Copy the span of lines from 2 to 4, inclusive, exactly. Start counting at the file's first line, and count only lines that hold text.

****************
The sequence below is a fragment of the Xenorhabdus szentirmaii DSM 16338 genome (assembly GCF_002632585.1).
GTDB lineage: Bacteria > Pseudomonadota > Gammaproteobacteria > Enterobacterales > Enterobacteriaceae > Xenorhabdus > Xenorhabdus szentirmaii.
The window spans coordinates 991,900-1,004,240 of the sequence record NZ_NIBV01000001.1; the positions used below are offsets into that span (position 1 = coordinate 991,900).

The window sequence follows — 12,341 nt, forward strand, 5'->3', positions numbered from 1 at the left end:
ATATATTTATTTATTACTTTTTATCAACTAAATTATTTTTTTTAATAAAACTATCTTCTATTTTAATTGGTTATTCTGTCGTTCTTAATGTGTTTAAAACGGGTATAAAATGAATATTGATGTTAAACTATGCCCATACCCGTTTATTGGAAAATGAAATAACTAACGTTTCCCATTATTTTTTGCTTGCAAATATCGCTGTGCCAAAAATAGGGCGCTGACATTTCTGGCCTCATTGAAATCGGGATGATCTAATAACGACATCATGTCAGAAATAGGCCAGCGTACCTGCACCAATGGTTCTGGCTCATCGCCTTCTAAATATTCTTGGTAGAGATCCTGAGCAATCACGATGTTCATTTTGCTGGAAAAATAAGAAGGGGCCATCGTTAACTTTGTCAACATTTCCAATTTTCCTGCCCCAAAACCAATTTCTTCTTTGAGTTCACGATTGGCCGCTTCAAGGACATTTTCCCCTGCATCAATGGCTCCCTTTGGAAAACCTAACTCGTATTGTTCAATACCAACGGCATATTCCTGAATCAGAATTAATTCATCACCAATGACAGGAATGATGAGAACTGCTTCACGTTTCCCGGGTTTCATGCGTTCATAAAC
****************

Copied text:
GTDB lineage: Bacteria > Pseudomonadota > Gammaproteobacteria > Enterobacterales > Enterobacteriaceae > Xenorhabdus > Xenorhabdus szentirmaii.
The window spans coordinates 991,900-1,004,240 of the sequence record NZ_NIBV01000001.1; the positions used below are offsets into that span (position 1 = coordinate 991,900).

The window sequence follows — 12,341 nt, forward strand, 5'->3', positions numbered from 1 at the left end: